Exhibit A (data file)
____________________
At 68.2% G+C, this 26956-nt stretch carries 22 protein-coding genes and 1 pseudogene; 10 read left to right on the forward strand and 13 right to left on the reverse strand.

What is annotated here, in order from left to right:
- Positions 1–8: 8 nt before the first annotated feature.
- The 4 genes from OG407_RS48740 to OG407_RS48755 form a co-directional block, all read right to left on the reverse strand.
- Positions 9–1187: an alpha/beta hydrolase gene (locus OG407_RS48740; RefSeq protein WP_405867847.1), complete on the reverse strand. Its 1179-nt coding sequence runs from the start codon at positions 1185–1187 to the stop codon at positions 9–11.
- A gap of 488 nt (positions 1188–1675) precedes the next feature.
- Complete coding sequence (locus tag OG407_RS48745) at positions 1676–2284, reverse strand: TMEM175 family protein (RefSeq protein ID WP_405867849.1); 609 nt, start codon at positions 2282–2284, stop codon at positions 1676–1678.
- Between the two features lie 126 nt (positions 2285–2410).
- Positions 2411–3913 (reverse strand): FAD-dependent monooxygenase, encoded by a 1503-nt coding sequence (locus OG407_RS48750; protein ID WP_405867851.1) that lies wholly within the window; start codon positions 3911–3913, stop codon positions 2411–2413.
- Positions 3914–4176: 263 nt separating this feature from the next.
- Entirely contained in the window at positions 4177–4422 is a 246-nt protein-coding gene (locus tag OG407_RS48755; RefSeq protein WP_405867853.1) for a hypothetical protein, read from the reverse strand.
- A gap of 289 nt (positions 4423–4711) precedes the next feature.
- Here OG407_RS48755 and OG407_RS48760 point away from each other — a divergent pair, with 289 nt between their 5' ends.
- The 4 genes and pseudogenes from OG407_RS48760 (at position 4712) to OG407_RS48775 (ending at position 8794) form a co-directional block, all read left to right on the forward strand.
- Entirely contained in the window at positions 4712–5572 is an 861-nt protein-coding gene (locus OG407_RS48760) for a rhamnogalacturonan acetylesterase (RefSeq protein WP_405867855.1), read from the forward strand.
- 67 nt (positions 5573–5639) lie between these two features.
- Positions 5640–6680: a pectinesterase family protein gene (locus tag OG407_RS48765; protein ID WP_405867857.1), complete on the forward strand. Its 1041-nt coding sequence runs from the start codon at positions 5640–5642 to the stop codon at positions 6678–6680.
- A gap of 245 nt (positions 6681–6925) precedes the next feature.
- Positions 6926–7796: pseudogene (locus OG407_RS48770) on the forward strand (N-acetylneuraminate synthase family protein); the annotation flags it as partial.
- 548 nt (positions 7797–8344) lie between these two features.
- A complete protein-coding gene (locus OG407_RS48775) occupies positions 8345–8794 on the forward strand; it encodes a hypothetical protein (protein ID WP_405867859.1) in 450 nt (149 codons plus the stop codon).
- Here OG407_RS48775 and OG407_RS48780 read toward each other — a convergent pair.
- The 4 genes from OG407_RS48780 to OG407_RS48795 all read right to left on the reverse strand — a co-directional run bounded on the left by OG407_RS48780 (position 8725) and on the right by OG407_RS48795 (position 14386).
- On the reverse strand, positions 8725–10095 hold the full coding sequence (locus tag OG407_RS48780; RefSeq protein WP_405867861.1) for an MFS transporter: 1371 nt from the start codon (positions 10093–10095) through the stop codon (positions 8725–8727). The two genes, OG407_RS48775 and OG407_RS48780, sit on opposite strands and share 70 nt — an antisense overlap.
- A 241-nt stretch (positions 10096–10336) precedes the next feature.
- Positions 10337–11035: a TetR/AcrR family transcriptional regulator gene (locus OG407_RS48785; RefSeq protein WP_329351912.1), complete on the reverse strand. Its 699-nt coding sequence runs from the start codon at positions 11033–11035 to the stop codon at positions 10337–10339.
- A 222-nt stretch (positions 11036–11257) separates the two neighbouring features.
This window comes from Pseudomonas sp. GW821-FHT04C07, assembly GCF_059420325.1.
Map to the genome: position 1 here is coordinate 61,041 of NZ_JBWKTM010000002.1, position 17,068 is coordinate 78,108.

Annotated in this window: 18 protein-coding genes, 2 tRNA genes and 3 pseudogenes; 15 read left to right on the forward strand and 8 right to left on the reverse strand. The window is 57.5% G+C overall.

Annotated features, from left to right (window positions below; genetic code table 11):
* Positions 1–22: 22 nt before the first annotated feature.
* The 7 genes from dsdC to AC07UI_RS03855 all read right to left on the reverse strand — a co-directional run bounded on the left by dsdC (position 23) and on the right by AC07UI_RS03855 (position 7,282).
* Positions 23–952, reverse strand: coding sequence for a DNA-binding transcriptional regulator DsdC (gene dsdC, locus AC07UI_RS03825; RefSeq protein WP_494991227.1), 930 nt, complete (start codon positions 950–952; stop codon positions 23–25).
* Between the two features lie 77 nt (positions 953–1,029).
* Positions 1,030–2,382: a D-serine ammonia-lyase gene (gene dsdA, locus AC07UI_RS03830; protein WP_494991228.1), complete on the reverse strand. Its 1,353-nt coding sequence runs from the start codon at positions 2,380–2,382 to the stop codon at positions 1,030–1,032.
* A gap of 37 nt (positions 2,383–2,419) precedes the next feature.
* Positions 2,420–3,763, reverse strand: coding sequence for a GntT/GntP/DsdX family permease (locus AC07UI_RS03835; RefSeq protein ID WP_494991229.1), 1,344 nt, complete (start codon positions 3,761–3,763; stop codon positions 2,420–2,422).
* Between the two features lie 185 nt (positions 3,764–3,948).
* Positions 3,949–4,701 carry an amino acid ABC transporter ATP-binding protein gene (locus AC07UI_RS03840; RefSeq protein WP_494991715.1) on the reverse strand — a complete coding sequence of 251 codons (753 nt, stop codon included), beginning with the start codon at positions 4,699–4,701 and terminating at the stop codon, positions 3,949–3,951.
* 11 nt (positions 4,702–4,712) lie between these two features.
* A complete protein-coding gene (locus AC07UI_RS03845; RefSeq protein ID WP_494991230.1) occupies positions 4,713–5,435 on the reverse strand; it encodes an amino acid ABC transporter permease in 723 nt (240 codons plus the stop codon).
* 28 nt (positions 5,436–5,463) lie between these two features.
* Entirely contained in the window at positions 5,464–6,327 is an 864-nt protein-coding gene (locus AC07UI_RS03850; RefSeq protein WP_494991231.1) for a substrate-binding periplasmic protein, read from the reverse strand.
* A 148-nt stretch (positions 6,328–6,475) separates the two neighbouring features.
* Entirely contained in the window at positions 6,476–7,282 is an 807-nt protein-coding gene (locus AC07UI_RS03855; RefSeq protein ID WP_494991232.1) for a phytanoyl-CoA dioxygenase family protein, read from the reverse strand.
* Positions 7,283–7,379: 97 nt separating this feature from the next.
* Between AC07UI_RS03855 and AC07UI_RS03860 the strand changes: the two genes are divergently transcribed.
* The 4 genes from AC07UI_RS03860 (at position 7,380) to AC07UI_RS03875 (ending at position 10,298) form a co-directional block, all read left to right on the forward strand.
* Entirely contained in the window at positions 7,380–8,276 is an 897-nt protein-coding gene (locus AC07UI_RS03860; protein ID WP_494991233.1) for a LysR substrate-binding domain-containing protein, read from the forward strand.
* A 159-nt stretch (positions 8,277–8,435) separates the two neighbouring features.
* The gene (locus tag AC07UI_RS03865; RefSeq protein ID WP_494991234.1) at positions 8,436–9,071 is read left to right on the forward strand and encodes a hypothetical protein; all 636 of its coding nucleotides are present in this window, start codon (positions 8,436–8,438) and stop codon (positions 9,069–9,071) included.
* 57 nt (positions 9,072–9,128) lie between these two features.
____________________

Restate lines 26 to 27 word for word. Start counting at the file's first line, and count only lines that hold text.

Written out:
- Positions 10337–11035: a TetR/AcrR family transcriptional regulator gene (locus OG407_RS48785; RefSeq protein WP_329351912.1), complete on the reverse strand. Its 699-nt coding sequence runs from the start codon at positions 11033–11035 to the stop codon at positions 10337–10339.
- A 222-nt stretch (positions 11036–11257) separates the two neighbouring features.